Designating Brown for assignment was likely tough for the Giants, as he’s a former first-round pick and top 100 prospect whose career has yet to take off as many expected. Brown surfaced in the Majors for the first time in 2014, collecting three hits in seven at-bats. A center fielder, Brown has batted .277/.342/.415 in parts of five Minor League seasons.


AL West Notes: Nix, Astros, Mariners, Rangers

In a revealing piece for Sports Illustrated, Stephanie Apstein spoke with 2014 fifth-round pick Jacob Nix, who was selected by the Astros and agreed to a $1.5MM bonus before having the offer pulled following complications with top pick Brady Aiken‘s physical. As most readers remember, the team reached a verbal agreement with Nix before finalizing Aiken’s deal, and once Aiken’s physical revealed troubles with his UCL, his offer had to be reduced. When Aiken didn’t agree to terms, the money for his slot was lost, and the team could no longer fit Nix’s bonus into its draft pool without incurring maximum future penalties. (Aiken, of course, recently underwent Tommy John surgery.) Nix discussed the waiting at length with Apstein, stating, “I’ve never been that kind of guy. I’ve always been out doing something.” Nix waited two weeks after departing Houston before the team contacted him, and he then waited another week to hear if his signing would come together. He was offered a revised $616K offer about an hour before the deadline, Apstein reports, but Nix passed and has since enrolled at IMG Academy in hopes of boosting his stock. It seems to have worked, as ESPN’s Keith Law noted in February that Nix is already showing first-round potential after adding 25 pounds of muscle and flashing average or better changeups and curveballs at times, complementing his solid velocity. Nix is looking forward to his pro career, though he won’t consent to being re-drafted by the Astros. “I hear nothing but good things about 29 teams,” Nix told Apstein. “I just want to get in and start my career.”

More on Nix, the Astros and the AL West…

  • Team officials have indicated to Evan Drellich of the Houston Chronicle that the Astros‘ currently reported 2015 draft pool and the amount they spent in 2014 aren’t accurate (Twitter links). It seems, Drellich continues, that someone after the 10th round got more than the allotted $100K in last year’s draft. All rounds following the 10th have a $100K slot, and additional spending over that mark counts against a team’s bonus pool. Drellich notes that this makes it impossible to know what the maximum amount Houston could have offered either Aiken or Nix truly was.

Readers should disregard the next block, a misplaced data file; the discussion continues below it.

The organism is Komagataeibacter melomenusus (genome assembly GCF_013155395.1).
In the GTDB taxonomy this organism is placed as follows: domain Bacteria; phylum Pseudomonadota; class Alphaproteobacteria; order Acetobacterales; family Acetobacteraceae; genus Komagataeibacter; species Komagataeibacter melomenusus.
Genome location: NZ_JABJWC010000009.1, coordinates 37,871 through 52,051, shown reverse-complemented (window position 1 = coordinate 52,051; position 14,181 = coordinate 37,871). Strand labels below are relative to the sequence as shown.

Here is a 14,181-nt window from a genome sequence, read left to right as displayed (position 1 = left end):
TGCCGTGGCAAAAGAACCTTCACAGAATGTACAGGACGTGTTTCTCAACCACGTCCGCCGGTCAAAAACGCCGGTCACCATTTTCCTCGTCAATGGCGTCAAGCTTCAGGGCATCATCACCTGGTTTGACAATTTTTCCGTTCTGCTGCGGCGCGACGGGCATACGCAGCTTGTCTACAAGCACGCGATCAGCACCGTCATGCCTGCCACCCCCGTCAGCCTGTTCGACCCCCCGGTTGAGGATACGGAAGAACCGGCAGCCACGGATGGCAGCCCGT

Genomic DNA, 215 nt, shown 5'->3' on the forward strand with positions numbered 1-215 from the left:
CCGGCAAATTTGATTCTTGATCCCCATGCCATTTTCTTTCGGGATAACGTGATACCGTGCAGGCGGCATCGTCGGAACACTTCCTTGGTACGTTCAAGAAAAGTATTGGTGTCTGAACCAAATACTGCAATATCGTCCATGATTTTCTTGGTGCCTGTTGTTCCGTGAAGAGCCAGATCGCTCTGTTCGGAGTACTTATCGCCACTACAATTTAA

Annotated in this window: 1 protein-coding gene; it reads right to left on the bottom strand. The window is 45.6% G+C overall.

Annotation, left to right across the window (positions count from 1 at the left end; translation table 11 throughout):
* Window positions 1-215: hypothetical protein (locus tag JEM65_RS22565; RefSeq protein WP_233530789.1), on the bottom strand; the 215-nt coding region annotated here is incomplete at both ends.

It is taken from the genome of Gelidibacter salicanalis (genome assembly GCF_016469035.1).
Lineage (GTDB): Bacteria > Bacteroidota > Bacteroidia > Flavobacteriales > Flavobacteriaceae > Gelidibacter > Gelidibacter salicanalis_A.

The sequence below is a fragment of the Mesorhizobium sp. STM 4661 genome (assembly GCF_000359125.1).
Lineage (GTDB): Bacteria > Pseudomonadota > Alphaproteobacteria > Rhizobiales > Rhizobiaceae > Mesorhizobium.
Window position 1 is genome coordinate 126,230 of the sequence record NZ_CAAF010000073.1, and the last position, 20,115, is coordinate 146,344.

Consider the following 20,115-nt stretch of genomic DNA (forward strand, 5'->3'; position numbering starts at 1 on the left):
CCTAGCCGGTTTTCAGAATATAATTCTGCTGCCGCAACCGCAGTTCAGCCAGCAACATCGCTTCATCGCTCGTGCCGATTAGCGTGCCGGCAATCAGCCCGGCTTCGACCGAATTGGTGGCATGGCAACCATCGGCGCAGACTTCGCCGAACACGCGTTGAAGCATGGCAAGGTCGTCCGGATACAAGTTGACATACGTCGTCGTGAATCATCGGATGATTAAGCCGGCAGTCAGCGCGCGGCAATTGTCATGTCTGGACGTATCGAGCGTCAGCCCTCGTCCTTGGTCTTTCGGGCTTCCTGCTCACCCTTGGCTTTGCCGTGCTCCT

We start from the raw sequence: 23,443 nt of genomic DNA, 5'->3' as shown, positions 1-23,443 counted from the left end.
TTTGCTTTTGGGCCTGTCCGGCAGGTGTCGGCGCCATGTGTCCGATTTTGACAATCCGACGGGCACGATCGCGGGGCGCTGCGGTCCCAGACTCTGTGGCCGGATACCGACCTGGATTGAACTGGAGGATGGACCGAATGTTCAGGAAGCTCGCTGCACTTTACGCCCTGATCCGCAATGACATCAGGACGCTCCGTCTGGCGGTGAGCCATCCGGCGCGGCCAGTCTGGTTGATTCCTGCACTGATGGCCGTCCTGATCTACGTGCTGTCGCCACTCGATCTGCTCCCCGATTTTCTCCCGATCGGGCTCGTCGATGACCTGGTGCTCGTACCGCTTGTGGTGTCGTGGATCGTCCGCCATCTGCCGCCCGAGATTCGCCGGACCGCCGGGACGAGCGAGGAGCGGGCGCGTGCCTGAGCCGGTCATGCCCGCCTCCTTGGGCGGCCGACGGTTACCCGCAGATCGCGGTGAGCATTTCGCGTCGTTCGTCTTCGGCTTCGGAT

• As much or more than any other team, the Mariners receive a huge portion of their value and income from their television arrangements, as Geoff Baker of the Seattle Times explains. A close bottom-line focus over recent years did not deliver a winner, but did leave the team in position to ramp up its spending. Now, certainly, Seattle enters the 2015 season with postseason expectations.
  • The Mariners could use a modified six-man rotation, writes Bob Dutton of the Tacoma News Tribune. By slotting in Roenis Elias liberally throughout the year, the club might hope to limit the wear and tear on its five top starters over the course of the regular season.
  • That sort of flexibility figures to play an even more prominent role for the Rangers this year, Evan Grant of the Dallas Morning News explains. Texas may not quite reach the level of impermanence it did last year, when it used a league-record 64 players at the big league level, but the club figures to rely heavily on option years to shuttle players back and forth between the bigs and the upper minors.

Braves Outright Zoilo Almonte

Outfielder Zoilo Almonte has cleared waivers and been outrighted by the Braves, reports Mark Bowman of MLB.com (via Twitter). Atlanta had signed the 25-year-old to a Major League contract this winter despite a very limited big league track record. By outrighting Almonte, they’ve cleared a spot on their 40-man roster.

The former Yankee hit just .245/.283/.265 in 53 plate appearances in his bid for a spot on the Braves’ 2015 roster. Instead, he can head to Triple-A Gwinnett and hope for another opportunity to join the roster at some point this season or elect free agency and seek an opportunity with another club, as he has previously been outrighted in his career.

Almonte has a solid track record at the Triple-A level, where he owns a .275/.333/.431 batting line in 747 plate appearances. It seems that Jonny Gomes will be ticketed for the bulk of the left field at-bats early in the season while Eric Young Jr. figures to man center field while Melvin Upton Jr. rehabs from injury.